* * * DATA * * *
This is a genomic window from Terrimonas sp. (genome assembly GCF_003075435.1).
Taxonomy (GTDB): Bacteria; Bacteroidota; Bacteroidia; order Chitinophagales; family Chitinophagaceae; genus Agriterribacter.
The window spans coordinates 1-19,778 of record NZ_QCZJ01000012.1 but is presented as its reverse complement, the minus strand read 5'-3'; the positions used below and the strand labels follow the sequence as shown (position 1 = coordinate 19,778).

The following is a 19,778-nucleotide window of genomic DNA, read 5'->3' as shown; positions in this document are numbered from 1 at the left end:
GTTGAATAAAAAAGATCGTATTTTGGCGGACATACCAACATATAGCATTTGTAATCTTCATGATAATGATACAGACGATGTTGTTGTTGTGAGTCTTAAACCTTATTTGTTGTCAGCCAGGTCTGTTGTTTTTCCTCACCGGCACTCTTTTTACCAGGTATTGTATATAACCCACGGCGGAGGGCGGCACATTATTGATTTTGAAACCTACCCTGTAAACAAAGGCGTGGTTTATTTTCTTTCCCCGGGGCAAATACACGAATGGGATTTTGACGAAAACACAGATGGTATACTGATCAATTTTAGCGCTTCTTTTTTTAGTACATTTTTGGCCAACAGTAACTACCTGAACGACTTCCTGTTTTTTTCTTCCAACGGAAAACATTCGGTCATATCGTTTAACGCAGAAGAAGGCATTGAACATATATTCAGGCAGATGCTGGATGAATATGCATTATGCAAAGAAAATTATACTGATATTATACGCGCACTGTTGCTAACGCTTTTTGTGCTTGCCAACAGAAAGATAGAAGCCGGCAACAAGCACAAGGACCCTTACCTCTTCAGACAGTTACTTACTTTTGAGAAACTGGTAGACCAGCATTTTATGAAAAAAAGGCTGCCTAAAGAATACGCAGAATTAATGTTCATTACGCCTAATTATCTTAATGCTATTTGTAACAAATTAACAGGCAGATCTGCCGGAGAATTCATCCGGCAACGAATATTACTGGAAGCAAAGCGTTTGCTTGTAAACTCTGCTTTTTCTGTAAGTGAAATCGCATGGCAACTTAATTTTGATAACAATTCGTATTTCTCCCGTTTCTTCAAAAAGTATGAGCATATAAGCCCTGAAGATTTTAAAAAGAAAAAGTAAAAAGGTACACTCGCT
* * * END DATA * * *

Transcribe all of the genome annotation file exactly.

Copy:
This is a genomic window from Terrimonas sp. (genome assembly GCF_003075435.1).
Taxonomy (GTDB): Bacteria; Bacteroidota; Bacteroidia; order Chitinophagales; family Chitinophagaceae; genus Agriterribacter.
The window spans coordinates 1-19,778 of record NZ_QCZJ01000012.1 but is presented as its reverse complement, the minus strand read 5'-3'; the positions used below and the strand labels follow the sequence as shown (position 1 = coordinate 19,778).

The following is a 19,778-nucleotide window of genomic DNA, read 5'->3' as shown; positions in this document are numbered from 1 at the left end:
GTTGAATAAAAAAGATCGTATTTTGGCGGACATACCAACATATAGCATTTGTAATCTTCATGATAATGATACAGACGATGTTGTTGTTGTGAGTCTTAAACCTTATTTGTTGTCAGCCAGGTCTGTTGTTTTTCCTCACCGGCACTCTTTTTACCAGGTATTGTATATAACCCACGGCGGAGGGCGGCACATTATTGATTTTGAAACCTACCCTGTAAACAAAGGCGTGGTTTATTTTCTTTCCCCGGGGCAAATACACGAATGGGATTTTGACGAAAACACAGATGGTATACTGATCAATTTTAGCGCTTCTTTTTTTAGTACATTTTTGGCCAACAGTAACTACCTGAACGACTTCCTGTTTTTTTCTTCCAACGGAAAACATTCGGTCATATCGTTTAACGCAGAAGAAGGCATTGAACATATATTCAGGCAGATGCTGGATGAATATGCATTATGCAAAGAAAATTATACTGATATTATACGCGCACTGTTGCTAACGCTTTTTGTGCTTGCCAACAGAAAGATAGAAGCCGGCAACAAGCACAAGGACCCTTACCTCTTCAGACAGTTACTTACTTTTGAGAAACTGGTAGACCAGCATTTTATGAAAAAAAGGCTGCCTAAAGAATACGCAGAATTAATGTTCATTACGCCTAATTATCTTAATGCTATTTGTAACAAATTAACAGGCAGATCTGCCGGAGAATTCATCCGGCAACGAATATTACTGGAAGCAAAGCGTTTGCTTGTAAACTCTGCTTTTTCTGTAAGTGAAATCGCATGGCAACTTAATTTTGATAACAATTCGTATTTCTCCCGTTTCTTCAAAAAGTATGAGCATATAAGCCCTGAAGATTTTAAAAAGAAAAAGTAAAAAGGTACACTCGCT